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  • » 09/29/2016, 14.02


    As Thailand’s economy sputters, anger against immigrants grows

    Police arrested hundreds of illegal workers this month. They face up to five years in prison, fines or deportation. "They should be doing the jobs that Thais don't want to do like work as house cleaners,” immigration police chief says. Thailand’s economy is expected to grow 3 per cent this year, a far cry from the 7 per cent of the 1990s. At least 3 million foreign workers are in the country.

    Bangkok (AsiaNews/Agencies) –  Thai authorities are cracking down on migrant workers from neighbouring countries on the grounds that they are "stealing jobs from Thais".

    This is coming amid fears that anti-immigrant sentiment is rising as the economy stagnates, human rights groups say.

    Recently, Thailand’s Labour Department carried out raids netting hundreds of illegal immigrants. In one such operations, police arrested 14 people at a fresh market in Bangkok, most of them from neighbouring Myanmar.

    "We have received many complaints about illegal immigrants working in markets including Vietnamese and even South Asians who were stealing jobs from Thais," Thai immigration police chief Nathorn Phrosunthorn said.

    "They should be doing the jobs that Thais don't want to do like work as house cleaners," he noted, adding that the crackdown was not driven by an anti-immigrant policy. "We still need migrant labour. We just want to keep some order”.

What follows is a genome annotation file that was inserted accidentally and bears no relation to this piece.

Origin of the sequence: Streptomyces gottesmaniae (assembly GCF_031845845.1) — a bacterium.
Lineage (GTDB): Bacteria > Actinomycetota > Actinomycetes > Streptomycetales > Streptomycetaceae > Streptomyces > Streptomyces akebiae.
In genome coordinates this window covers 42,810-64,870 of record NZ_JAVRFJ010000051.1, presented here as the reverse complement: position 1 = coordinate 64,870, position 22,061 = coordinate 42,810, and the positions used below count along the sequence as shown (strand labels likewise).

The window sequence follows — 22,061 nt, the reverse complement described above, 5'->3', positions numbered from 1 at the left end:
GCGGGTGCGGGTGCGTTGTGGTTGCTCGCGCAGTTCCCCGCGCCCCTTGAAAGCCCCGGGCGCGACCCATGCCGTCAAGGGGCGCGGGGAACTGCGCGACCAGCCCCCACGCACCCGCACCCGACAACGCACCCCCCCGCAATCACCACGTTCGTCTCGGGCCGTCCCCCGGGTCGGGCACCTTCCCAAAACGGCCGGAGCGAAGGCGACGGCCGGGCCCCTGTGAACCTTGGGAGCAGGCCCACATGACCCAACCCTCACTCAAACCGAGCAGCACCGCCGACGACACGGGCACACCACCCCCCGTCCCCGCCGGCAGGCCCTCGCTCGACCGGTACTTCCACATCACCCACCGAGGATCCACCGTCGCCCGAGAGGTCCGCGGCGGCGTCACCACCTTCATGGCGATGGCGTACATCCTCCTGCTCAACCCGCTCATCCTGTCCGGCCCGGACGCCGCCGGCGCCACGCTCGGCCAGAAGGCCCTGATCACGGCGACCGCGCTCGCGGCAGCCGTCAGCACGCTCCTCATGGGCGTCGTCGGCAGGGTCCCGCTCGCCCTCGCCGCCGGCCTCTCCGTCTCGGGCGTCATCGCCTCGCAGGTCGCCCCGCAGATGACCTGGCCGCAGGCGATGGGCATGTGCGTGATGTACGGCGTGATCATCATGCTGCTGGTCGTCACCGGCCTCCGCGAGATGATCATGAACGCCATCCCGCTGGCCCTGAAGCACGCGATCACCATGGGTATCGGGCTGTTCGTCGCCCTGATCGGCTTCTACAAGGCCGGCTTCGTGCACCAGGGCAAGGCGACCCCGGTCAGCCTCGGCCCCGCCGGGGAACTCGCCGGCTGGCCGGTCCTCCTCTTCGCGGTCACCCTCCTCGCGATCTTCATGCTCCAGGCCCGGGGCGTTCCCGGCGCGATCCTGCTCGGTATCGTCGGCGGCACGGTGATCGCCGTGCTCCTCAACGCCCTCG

Police raids have targeted fresh markets, restaurants, supermarkets and shopping malls. About 153 immigrants have been rounded up this month alone. Those caught face up to five years in prison, a fine of up to 3,000 baht (US$ 100) or deportation.

    Last June, Thai authorities launched a similar campaign a few hours after the visit by Burmese leader Aung San Suu Kyi.

    According to the International Organisation for Migration, more than 3 million migrants work in Thailand. Unofficial sources say that the figure is much higher. Most migrants come from Myanmar (Burma), Vietnam and Cambodia.

    Under the terms of a 2015 memorandum of understanding, Vietnamese nationals are restricted in their employment in Thailand and can work only as manual labourers in the country’s fishing or construction sectors.

    At least, 100,000 refugees (including minority Rohingya Muslims) have been stuck in camps on the border between Thailand and Myanmar.

    Thailand became wealthy compared to its neighbours when its economy boasted annual growth rates of over 7 per cent in the 1980s and 1990s, drawing migrant workers from across the Greater Mekong Delta region and other parts of Asia.

    But, more than two years after the military government seized power the economy is on shaky ground. This year, it is on course to grow 3 per cent after expanding 2.8 per cent last year, and only 0.7 per cent in 2014.

    " We haven't seen this kind of rise in anti-immigrant sentiment for decades,” said Sunai Phasuk from Human Rights Watch. “This has a lot to do with economic concerns".

    Sanit Choklamlert, a shopkeeper in Bangkok's Silom business district, said migrants are seen as competitors for some Thais.

    "There are too many Myanmar people here now and they're fighting for the same jobs as we are," he said. "We need to send some back."

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